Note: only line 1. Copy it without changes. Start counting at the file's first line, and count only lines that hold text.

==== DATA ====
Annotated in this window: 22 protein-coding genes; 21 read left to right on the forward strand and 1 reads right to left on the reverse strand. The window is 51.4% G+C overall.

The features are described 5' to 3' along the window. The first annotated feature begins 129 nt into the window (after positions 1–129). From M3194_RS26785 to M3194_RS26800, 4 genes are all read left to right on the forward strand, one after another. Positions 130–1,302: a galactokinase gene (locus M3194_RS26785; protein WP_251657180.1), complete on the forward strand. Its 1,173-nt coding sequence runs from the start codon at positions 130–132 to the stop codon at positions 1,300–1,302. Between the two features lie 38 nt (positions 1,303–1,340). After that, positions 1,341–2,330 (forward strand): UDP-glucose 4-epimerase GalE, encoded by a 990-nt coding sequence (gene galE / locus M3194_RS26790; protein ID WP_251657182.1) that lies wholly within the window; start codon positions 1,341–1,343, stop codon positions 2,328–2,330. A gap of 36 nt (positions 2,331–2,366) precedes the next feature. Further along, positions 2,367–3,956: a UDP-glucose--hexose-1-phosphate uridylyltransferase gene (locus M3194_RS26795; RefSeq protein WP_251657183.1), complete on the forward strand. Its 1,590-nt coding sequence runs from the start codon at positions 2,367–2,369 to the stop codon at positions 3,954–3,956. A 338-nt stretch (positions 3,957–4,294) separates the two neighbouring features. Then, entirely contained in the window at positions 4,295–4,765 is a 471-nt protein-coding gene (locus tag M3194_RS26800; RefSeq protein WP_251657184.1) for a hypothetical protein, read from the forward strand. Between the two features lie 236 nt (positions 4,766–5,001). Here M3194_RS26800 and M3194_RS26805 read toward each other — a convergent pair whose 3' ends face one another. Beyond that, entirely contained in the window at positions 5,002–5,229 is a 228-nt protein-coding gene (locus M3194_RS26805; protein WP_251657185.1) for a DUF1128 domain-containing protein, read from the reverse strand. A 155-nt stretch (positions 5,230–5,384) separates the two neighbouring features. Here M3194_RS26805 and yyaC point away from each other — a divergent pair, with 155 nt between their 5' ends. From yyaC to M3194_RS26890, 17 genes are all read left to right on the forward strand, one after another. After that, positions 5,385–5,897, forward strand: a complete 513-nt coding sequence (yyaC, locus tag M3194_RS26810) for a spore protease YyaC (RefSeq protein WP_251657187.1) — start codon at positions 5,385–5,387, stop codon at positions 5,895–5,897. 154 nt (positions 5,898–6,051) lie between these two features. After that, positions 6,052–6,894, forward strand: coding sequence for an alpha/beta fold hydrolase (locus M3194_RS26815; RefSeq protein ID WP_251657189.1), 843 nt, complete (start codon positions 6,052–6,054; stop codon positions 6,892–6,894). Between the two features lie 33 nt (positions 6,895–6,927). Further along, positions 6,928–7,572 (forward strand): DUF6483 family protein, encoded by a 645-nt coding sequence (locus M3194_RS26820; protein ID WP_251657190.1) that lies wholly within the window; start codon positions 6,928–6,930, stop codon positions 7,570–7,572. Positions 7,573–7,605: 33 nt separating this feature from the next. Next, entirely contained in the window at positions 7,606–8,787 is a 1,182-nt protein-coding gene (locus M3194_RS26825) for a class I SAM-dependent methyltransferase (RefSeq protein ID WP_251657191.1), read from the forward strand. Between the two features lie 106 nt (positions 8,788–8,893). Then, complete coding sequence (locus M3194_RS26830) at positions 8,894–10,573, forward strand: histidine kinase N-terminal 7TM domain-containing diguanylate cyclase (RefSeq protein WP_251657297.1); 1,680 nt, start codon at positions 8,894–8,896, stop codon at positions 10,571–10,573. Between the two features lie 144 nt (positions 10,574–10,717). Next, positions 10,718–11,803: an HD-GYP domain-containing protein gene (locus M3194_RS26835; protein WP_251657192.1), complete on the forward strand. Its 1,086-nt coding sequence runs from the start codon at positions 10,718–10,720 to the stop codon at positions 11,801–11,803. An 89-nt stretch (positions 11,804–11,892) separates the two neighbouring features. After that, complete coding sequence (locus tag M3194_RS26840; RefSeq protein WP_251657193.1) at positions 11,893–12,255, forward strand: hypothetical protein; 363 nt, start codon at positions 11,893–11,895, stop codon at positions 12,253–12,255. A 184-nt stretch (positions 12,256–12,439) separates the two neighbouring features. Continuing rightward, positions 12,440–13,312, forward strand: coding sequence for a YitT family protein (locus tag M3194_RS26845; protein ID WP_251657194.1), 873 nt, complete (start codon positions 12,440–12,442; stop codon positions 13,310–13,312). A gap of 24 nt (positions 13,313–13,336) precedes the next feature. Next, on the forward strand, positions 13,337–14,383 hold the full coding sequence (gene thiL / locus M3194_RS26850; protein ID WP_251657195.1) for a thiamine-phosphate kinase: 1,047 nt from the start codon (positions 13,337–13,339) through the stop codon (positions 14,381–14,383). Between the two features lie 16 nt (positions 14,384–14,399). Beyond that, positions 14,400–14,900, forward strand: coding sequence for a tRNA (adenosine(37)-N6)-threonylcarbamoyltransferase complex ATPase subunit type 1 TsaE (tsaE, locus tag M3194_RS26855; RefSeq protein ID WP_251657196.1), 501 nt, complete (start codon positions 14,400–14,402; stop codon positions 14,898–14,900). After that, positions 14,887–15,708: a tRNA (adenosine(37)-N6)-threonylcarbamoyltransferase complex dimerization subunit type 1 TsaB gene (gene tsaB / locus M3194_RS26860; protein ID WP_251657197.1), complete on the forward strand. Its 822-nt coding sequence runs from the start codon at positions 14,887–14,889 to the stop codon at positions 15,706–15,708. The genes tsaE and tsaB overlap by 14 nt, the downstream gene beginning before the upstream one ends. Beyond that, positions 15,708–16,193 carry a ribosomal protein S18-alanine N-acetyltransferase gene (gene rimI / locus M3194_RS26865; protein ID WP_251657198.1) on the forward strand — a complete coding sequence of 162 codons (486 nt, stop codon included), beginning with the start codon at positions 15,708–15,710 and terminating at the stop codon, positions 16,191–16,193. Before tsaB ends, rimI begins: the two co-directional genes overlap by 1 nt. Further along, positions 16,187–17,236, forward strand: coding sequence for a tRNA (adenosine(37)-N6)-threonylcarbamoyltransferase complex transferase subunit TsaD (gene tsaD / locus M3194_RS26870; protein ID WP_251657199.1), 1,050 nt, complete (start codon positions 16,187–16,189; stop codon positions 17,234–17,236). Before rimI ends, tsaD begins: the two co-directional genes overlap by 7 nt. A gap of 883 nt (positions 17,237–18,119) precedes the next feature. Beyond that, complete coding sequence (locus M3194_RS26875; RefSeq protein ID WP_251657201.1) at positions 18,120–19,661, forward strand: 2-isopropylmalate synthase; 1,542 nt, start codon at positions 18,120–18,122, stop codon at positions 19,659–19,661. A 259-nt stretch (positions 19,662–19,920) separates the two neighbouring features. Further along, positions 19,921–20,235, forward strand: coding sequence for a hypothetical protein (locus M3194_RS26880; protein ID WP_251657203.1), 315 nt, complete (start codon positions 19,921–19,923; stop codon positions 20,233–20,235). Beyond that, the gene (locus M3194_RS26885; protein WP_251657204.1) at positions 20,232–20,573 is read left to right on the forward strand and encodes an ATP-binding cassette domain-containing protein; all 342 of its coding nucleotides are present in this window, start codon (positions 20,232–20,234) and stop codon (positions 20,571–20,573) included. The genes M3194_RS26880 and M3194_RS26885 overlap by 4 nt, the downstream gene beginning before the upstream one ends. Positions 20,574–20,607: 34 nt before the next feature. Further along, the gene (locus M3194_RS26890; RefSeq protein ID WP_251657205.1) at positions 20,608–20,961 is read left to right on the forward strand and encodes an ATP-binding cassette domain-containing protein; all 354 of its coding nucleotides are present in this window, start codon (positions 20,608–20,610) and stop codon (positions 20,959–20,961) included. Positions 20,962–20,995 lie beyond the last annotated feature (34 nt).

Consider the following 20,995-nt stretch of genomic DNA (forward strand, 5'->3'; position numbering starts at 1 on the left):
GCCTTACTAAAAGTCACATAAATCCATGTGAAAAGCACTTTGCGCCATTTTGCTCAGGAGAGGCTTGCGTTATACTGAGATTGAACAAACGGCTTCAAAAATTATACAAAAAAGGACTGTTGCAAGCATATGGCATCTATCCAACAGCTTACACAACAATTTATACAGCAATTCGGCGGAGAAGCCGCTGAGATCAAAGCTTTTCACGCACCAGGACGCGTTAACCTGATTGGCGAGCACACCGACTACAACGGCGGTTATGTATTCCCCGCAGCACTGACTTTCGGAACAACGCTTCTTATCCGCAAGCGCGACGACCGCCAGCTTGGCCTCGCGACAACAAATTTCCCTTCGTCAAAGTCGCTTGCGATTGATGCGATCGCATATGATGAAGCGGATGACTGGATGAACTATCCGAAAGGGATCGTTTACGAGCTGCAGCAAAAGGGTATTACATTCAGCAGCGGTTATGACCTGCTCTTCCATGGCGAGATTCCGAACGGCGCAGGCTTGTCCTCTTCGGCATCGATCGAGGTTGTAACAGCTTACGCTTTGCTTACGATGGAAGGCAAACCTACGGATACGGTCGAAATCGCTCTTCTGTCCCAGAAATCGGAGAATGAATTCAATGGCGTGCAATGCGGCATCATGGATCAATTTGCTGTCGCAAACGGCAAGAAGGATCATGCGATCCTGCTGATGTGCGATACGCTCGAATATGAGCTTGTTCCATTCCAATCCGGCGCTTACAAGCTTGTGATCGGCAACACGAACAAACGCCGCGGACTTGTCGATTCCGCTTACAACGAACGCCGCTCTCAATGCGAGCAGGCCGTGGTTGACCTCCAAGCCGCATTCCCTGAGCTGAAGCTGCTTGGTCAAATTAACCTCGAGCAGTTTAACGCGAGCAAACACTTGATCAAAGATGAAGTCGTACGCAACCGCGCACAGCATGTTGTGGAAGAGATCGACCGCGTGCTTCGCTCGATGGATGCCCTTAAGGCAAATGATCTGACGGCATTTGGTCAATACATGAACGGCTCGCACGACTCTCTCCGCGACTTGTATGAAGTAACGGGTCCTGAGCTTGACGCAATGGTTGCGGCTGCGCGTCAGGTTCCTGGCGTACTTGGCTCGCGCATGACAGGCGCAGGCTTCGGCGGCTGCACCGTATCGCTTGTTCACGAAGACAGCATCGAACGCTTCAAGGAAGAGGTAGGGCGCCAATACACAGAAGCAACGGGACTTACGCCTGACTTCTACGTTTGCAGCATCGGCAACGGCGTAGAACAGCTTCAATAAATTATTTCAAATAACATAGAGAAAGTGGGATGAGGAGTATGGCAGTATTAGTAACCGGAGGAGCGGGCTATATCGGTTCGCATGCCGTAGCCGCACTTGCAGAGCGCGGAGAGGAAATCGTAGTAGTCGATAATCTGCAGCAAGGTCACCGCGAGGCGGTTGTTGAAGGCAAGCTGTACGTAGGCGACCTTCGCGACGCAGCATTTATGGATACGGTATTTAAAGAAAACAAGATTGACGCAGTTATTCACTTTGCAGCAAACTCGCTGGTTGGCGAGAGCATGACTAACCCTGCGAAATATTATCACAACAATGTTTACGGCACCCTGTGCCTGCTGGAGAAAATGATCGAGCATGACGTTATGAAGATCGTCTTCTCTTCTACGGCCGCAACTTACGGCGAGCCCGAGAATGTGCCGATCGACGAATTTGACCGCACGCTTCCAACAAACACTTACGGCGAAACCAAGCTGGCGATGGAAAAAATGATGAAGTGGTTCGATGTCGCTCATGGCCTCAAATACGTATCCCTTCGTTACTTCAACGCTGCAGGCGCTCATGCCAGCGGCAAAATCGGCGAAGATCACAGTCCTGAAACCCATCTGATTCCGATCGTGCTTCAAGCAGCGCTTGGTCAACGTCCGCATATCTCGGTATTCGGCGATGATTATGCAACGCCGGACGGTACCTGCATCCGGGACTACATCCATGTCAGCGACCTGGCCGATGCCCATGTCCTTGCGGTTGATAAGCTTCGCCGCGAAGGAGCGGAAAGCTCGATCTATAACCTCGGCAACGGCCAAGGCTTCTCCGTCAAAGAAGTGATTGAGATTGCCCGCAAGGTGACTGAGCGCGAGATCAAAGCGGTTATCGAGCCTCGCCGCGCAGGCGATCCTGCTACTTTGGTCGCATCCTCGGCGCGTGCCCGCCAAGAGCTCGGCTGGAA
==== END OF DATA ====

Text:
Annotated in this window: 22 protein-coding genes; 21 read left to right on the forward strand and 1 reads right to left on the reverse strand. The window is 51.4% G+C overall.